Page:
It’s crazy how much can happen in a year. How fast time can move. How change can progress. At the beginning of 2013, I quit a full-time job that, while paying my bills, was doing little else but bringing me down. I then cycled through a jillion part-time jobs, took a jillion and one photos, fell in love, fell out of love, traveled on impulse, flew out to Paris, photographed my first wedding, launched a few new ideas, schemed up a few more, had a ton of “is this real life?” moments, met a lot of clients, made new friends, shedded old friends, have become really comfortable with myself and learned a ton about what it means to live life if you really want to live it. At my age, it means taking chances. Trying new things. Learning what, and maybe who, it is you love. And practicing all of that, one way or another. Maybe that goes for every age. Probably so.
This year has also been a year of more and more experimenting in the kitchen, seeking out new inspiration, and growing my food photo skills. The food blog world is continuously proliferating. I saw it this past year more than ever, and find myself endlessly inspired. I’ve also come across some new friends with similar visions to spread healthy eating, and who share in the joy of eating and cooking with others. This, as well as stumbling upon some new start-ups in my city with similar viewpoints, excites me more than ever. I can’t wait to keep filling my life up with these connections and companions, and venturing into new directions. And of course sharing some of the successes here on my blog.
A few of my favorite ingredient discoveries this year include coconut flakes, ground cherries, raw honey and the turmeric root I’ve used to spruce up this wintertime sushi. Turmeric root is a gorgeous, and incredibly healthy kitchen ingredient in which lately I simply cannot get enough. You can find it at Whole Foods, masked in a form that resembles the root-like structure of ginger. In fact, the two look nearly identical until you peel the outer layer, and find the vibrant orange of the turmeric masked beneath. A common spice in Indian cooking, likely you’ve used, or at least tasted, its powdered form before. In its fresh status, it takes on a slightly less pungent flavor that crosses its inherent characteristics with that of both ginger and carrot. At least, that’s what it tastes like to me.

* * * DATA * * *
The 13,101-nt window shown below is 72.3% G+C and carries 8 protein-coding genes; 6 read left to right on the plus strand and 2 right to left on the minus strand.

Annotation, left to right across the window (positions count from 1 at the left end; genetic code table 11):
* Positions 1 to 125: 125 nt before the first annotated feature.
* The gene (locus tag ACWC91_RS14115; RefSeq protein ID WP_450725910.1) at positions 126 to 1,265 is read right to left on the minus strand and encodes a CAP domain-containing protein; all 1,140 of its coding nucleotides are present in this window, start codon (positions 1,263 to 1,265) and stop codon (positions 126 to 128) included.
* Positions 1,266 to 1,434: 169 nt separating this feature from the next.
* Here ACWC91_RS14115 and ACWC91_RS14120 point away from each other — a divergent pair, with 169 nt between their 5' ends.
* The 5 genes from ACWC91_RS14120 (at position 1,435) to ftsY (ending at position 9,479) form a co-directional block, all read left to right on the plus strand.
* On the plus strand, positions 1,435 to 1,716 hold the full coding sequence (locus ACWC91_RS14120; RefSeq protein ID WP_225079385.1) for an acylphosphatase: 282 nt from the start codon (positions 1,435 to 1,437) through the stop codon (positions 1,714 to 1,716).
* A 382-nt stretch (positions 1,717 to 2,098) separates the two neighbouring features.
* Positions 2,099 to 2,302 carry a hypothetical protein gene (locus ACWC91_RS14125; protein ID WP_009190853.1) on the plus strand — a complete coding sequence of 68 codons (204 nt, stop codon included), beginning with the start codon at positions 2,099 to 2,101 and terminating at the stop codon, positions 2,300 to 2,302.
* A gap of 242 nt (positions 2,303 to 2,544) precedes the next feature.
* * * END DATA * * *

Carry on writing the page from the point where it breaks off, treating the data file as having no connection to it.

For these sushi rolls, feel free to use whatever staple ingredients of the season you have on hand. This time of year, steamed sweet potato could be nice, or maybe some kohlrabi, sliced thinly into matchsticks. I chose to go with this colorful array I had in my fridge, running out only to obtain an avocado. Don’t miss that component if you can help it! Once cubed, slightly sprinkle it with salt. This really draws out the flavor of avocado.
A fresh start to the New Year, we could all fair well to commit ourselves to a path of healthy eats. As I’ve said before, a healthy body = a happy mind. That’s worth repeating and remembering. Cheers to all of you and another year ahead. With all that happened in 2013, I’m brimming with energy for what this next year will bring. Thank you for being a part of my life.
- -1/4 head red cabbage, thinly sliced
- -1 avocado, sliced and sprinkled with salt
- -1/2 cup cilantro, chopped
- -1 large carrot, grated
- -1 small beet, grated
- -1/4 scant cup minced turmeric root
- -1/2 cup brown rice + 1 1/3 cups water
- -1 Tbsp. rice vinegar
- -4-5 nori seaweed sheets, each cut in half
- -1/3 cup crispy lentils (see recipe here)
- -Wasabi powder, to taste
- -Sesame seeds, optional
- -Soy sauce
- Place rice and water in a small sauce pat, cover, and bring to a boil. Reduce heat to a low simmer, and cook 40-50 minutes, until rice is extra tender and sticky. Stir in rice vinegar. (I like to stir the wasabi right into the right. You can do this too, or add it later on to the soy sauce for dipping.)
- Place a nori half shiny side down. Spread a thin layer of rice in the center 1/3 of the nori sheet. On top, place a little cabbage, avocado, cilantro, carrot, beet, turmeric root, and crispy lentils.
- Fold the top right corner down over the rice and fillings, and then grab the bottom left corner and bring it over the folded corner covering the fillings and pass it underneath until it wraps all the way around and forms a cone. Pat a little warm water on the end to form a seal. Let sit. As cone absorbs some of the moisture from the ingredients, the seal will become more sturdy.
- Repeat with remaining nori sheets. Serve with a side of soy sauce.